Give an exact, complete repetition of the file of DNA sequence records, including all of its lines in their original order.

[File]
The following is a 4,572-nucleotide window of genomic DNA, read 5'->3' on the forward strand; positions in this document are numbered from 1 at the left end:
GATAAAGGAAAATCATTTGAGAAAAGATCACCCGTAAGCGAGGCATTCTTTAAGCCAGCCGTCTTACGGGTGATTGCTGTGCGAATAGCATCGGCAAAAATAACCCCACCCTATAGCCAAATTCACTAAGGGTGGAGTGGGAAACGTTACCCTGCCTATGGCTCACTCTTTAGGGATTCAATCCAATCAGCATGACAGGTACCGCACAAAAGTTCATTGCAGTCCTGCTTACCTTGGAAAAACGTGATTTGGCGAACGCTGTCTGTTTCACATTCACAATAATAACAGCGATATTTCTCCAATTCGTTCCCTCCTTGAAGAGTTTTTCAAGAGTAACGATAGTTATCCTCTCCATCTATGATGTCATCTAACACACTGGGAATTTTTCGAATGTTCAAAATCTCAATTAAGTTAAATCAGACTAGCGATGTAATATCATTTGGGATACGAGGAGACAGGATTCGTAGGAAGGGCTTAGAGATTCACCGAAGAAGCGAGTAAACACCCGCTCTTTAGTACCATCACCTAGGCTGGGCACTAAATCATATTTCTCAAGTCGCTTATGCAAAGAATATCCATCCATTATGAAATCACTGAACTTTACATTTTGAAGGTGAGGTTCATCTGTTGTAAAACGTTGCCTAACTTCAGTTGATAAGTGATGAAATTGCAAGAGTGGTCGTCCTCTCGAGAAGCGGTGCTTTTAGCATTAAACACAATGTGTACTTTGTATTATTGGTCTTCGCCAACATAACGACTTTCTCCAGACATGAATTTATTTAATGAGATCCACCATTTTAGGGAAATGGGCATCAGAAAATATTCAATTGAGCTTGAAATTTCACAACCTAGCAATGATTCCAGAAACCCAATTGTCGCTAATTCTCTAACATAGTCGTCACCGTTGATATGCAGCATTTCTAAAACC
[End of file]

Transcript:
The following is a 4,572-nucleotide window of genomic DNA, read 5'->3' on the forward strand; positions in this document are numbered from 1 at the left end:
GATAAAGGAAAATCATTTGAGAAAAGATCACCCGTAAGCGAGGCATTCTTTAAGCCAGCCGTCTTACGGGTGATTGCTGTGCGAATAGCATCGGCAAAAATAACCCCACCCTATAGCCAAATTCACTAAGGGTGGAGTGGGAAACGTTACCCTGCCTATGGCTCACTCTTTAGGGATTCAATCCAATCAGCATGACAGGTACCGCACAAAAGTTCATTGCAGTCCTGCTTACCTTGGAAAAACGTGATTTGGCGAACGCTGTCTGTTTCACATTCACAATAATAACAGCGATATTTCTCCAATTCGTTCCCTCCTTGAAGAGTTTTTCAAGAGTAACGATAGTTATCCTCTCCATCTATGATGTCATCTAACACACTGGGAATTTTTCGAATGTTCAAAATCTCAATTAAGTTAAATCAGACTAGCGATGTAATATCATTTGGGATACGAGGAGACAGGATTCGTAGGAAGGGCTTAGAGATTCACCGAAGAAGCGAGTAAACACCCGCTCTTTAGTACCATCACCTAGGCTGGGCACTAAATCATATTTCTCAAGTCGCTTATGCAAAGAATATCCATCCATTATGAAATCACTGAACTTTACATTTTGAAGGTGAGGTTCATCTGTTGTAAAACGTTGCCTAACTTCAGTTGATAAGTGATGAAATTGCAAGAGTGGTCGTCCTCTCGAGAAGCGGTGCTTTTAGCATTAAACACAATGTGTACTTTGTATTATTGGTCTTCGCCAACATAACGACTTTCTCCAGACATGAATTTATTTAATGAGATCCACCATTTTAGGGAAATGGGCATCAGAAAATATTCAATTGAGCTTGAAATTTCACAACCTAGCAATGATTCCAGAAACCCAATTGTCGCTAATTCTCTAACATAGTCGTCACCGTTGATATGCAGCATTTCTAAAACC